|1" spacer added|
|rear view w/spacer|
I didn't take pictures showing how close to the wheel arch the crummy chrome rims are, but the rubber on the wheel just barely extends out past the outer edge of the arch. In the photo in my last post, you can just make out the front tire and see how it is pretty far out towards the wheel arch. Technically, this isn't legal, but with the way big trucks are allowed to drive around with tires multiple inches out past the wheel arch, I guess the traffic cops have bigger issues to handle. I can support that.
The Honda Accord rims, on the other hand, are pretty recessed into the well when compared to the old crummys. I have at least an inch of space before I'm getting near the wheel arch, and as you could see from the picture on my last post, I couldn't even get my index finger between the rubber and the spring.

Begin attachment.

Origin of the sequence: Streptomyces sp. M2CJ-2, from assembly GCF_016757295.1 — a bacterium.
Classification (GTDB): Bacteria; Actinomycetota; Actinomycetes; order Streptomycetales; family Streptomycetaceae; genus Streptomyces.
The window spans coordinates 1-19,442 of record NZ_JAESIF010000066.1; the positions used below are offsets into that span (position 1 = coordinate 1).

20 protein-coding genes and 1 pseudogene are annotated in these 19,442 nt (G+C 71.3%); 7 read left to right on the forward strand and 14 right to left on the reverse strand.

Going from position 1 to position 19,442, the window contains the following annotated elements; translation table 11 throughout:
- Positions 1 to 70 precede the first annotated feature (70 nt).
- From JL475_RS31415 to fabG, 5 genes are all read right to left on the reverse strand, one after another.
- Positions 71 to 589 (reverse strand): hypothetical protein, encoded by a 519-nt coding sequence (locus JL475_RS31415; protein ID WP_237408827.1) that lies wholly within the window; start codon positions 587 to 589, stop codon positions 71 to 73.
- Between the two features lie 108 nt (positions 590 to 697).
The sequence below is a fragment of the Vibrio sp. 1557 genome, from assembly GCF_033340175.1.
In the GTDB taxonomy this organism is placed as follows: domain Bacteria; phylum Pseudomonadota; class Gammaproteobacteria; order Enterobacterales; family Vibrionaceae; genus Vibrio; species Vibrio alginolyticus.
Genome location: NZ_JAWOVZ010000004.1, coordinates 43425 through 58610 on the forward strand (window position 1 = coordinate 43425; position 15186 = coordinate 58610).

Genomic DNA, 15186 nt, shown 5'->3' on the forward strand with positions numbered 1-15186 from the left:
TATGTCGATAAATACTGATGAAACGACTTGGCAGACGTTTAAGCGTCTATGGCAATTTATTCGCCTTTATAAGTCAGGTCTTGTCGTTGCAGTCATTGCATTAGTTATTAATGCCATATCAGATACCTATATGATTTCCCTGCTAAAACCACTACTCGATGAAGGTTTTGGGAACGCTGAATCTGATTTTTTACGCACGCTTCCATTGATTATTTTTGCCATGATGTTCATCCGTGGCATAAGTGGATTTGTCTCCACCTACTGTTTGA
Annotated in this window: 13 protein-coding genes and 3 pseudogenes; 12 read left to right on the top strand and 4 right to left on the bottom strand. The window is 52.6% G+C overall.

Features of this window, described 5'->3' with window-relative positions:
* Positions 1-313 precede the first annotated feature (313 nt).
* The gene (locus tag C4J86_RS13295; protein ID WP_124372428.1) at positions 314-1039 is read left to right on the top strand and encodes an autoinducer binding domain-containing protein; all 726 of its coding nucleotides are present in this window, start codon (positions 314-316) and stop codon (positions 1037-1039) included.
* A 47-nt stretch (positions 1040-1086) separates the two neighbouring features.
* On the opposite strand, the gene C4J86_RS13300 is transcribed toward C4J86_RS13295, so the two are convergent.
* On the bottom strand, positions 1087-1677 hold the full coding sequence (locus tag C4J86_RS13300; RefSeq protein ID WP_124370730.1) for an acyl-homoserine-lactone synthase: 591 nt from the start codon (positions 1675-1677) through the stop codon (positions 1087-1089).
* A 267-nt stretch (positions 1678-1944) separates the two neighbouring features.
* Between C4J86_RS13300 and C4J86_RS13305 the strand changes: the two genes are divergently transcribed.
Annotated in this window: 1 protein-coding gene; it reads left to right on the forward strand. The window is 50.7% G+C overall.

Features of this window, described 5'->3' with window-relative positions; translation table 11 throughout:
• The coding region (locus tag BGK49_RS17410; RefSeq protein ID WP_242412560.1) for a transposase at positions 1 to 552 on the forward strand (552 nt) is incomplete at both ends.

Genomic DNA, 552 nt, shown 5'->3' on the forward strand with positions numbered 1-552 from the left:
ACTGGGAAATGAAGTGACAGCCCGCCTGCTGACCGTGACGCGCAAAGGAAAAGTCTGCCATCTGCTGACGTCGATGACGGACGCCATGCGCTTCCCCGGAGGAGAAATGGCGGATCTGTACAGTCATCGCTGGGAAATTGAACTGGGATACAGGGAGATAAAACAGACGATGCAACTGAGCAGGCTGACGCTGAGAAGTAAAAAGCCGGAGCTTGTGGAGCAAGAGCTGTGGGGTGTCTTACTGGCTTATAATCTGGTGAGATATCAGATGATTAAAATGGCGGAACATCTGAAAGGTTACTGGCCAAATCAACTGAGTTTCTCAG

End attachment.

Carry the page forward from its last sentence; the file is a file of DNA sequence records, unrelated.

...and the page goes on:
Math? Why Math?
|spacer on, better fills wheel well|
1) I need a good inch between the rubber and the spring.
2) I have at least an inch between the rubber and the wheel arch.
3) There is nothing in the front suspension, hub nor wheel arch that is more restrictive than the rear spring to rear wheel arch.
So, if I can get a rim into the rear wheel well with one of these spacers and it doesn't rub (and it shouldn't), then we can get all 4 mounted without issue. As you can see from the top picture, there's much more room for the tire on the inside and from the middle picture, it doesn't protrude out past the wheel arch on the outside. Barely. They look right on the car now.
Now that I have proven that they can fit, and look nice in their native state, I'll be spending the next wheel-related post walking through my steps and experiments to clean them up. That's it for today. Its a little short since it's my birthday. Have a great week and as always, thanks for following along-